Devil’s Deal: A Very Gary Halloween

Gary Bettman doesn’t know how he got here.

It’s late, and Gary doesn’t know this part of town. He’s looking for something. For someone, more specifically, someone he isn’t even sure exists. As cold, unsympathetic rain falls fat and heavy, Gary searches the streets, scanning the ever-contracting and ever-expanding urban labyrinth for a landmark, a guidepost, anything to tell him that he’s on the right path. See, Gary needs a favor.

The NHL is lagging far, far behind the other major American professional sports leagues in revenue, television viewership, and general share of the comely US sports market. He’s overseen three work-stopping lockouts in his career, and he looks like the Lamisil toe-fungus monster. It’s been a rough spell for Gary. But he’s heard whispers of an immortal, supernatural power that can reverse even the worst fortunes–for a price. An ancient force, hated by legions and feared by all, is willing to make a deal with Gary to right the NHL’s ship. Bettman turns a corner, and there he is, backlit by demons and shrouded in sin itself.

“Jaromir,” Gary mutters.

Jagr unfurls his luxurious hair and it cascades to his feet, surrounded by the bones of vanquished defensemen and the shattered masks of foolhardy goalies.

“I’ve been waiting over six thousand years for you to come to me, Gary,” the Prince of Dankness coos, his mullet snapping hungrily at the flies that flit about in the pale light. “It’s time, you know.”

Bettman gulps, clears his throat to speak, and swallows again. The words fail him. Does he really dare ask for his heart’s fondest wish?

“Say it, Gary. Say it aloud,” the ancient Czech Beelzebub instructs, sipping blood from an upturned Jofa helmet.



“I need a bunch of superstar teenagers to make ESPN give a shit, and I need them all on different Canadian teams!” Bettman yelps.

“HAHA!” Jagr bellows triumphantly. “Excellent! Tired of waiting for Canada to get its act together, eh? Can’t bear another playoffs without a single club from your most important market?” He cackles with malevolent delight. “How predictable!”

Bettman, becoming indignant, puffs himself up to his full 4’11”.

“Now wait just one minute, you-”

“SILENCE!” Jagr booms, surprisingly vigorously for a 10,000-year-old demon. “I will make you an offer. First, there will come one, pure and free from reproach from the House of David, and he will be called Conor, Son of David.”

Bettman leans in intently.

“He shall be sacrificed to the Temple of Edmonton.”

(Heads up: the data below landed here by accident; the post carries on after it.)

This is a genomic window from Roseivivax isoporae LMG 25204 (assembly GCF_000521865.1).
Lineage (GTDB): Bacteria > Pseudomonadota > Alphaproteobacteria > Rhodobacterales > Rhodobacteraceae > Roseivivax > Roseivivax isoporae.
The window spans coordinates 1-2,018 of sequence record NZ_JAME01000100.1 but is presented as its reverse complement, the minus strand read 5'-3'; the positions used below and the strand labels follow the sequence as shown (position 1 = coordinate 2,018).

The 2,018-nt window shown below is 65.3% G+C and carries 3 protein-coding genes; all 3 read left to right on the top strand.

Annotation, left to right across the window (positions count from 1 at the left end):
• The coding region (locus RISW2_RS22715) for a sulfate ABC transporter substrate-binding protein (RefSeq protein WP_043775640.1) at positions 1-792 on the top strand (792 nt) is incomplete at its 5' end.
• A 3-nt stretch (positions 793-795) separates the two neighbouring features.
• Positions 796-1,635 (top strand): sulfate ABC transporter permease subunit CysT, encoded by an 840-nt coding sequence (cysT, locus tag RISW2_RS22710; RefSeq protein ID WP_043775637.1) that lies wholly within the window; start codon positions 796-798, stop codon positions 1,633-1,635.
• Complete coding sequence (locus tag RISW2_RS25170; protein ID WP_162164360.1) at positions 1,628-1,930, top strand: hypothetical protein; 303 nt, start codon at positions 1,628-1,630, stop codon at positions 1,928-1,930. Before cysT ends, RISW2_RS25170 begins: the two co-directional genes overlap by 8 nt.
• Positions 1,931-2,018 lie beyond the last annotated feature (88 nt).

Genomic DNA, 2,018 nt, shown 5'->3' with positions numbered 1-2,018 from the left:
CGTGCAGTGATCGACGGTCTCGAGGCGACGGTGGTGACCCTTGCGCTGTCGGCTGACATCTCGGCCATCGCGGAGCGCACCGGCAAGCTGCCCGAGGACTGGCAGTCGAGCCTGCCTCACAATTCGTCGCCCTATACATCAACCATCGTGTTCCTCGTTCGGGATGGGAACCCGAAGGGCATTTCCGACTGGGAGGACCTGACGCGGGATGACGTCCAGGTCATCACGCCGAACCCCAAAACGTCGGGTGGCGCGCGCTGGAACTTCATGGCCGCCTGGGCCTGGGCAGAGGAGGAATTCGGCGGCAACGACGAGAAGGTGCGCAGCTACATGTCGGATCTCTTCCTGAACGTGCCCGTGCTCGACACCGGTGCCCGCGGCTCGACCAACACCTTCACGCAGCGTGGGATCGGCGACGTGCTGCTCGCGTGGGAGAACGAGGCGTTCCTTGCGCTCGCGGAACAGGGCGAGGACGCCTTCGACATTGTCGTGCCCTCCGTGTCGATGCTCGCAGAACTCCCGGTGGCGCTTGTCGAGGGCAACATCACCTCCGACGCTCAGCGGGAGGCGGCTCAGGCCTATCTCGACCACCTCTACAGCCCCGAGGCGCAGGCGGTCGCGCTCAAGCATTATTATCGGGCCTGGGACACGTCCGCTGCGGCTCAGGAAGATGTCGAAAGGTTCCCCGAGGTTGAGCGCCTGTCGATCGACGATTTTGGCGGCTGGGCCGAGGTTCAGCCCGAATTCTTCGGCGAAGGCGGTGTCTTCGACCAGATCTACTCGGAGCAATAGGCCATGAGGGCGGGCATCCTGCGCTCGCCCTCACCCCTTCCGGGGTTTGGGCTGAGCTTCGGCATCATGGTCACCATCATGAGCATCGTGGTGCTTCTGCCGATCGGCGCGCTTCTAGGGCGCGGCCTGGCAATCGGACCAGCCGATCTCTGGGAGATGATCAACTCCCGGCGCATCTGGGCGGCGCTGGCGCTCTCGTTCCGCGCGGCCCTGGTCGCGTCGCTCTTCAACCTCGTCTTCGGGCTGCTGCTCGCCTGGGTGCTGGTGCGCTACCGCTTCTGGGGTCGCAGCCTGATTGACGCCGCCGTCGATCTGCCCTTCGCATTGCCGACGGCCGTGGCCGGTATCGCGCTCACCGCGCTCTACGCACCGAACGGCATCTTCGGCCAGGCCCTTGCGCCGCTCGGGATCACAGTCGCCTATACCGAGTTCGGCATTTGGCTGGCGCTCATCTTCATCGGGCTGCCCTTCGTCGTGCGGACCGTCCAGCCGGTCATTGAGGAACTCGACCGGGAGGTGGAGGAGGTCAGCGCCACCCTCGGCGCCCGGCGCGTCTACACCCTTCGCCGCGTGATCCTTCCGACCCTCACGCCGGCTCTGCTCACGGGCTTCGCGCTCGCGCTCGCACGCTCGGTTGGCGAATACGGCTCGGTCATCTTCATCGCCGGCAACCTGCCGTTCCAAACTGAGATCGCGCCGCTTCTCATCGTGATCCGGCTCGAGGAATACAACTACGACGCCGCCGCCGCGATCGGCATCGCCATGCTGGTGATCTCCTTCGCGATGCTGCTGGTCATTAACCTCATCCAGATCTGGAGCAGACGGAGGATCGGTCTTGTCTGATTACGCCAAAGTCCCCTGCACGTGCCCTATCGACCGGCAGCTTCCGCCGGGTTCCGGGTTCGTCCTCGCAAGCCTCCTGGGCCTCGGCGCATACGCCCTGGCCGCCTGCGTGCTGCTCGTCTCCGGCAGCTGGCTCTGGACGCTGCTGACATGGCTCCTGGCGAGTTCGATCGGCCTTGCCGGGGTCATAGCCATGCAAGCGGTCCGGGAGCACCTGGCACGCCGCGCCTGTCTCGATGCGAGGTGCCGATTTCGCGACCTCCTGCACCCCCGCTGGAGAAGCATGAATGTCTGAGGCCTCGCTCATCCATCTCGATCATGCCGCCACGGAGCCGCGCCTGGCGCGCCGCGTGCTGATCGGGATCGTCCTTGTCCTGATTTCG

“No!” Bettman cries.

“Then! There shall be a miraculous sign. The soothsaying Orb of Fortune shall return one year hence, and this time, it shall not say ‘Oilers!’”

“Yes?…” Bettman waits impatiently.

“It shall read, ‘Toronto!’ And the Maple Leafs shall know and take in the one called Aus-Ton, of the House of Matthew,” Jagr reveals.

“Praise Jaromir!” Bettman exclaims, tears of joy along with the tiniest bit of urine running down his front.

“The same year,” Jagr continues, “shall come another! From Finland, he shall be called Patrik Laine, for not all naming conventions are antiquated. He will lead Winnipeg from atop their Western throne, from ignominy to glory.”

Bettman, fully prone and weeping, basks in the reflected glow of his demonic provider.

“What-…what do you want in return, oh great long-haired goblin king?”

At this, Jagr smiles. A nasty, poisoned grin creeps its way up his wrinkled face, and he peers down upon Bettman like a wolf looking upon a sick lamb.

“Gary, are you trying to…negotiate with me?” Jagr says.

“Wait, Jaromir-…”

“Because I seem to recall, back in my playing days, that you didn’t like to negotiate with players. I seem to remember you being very unwilling to negotiate.”

“Jaromir, come on, that was years ago…” Bettman stammers.

“I remember you would rather lock them out.

 “Jaromir, no!”

“And so I will give you your league-saving superstars…on the condition that you spend eternity locked in your own personal hell with me!”

And so it came to be that Gary Bettman was doomed to wander the earth getting booed everywhere he goes, arguing about concussions, and hosting a call-in radio show with drunk hockey fans.


Jason Rogers is a hockey writer who covers the Washington Capitals from the Verizon Center’s secret crypt. Follow him on Twitter, if you dare.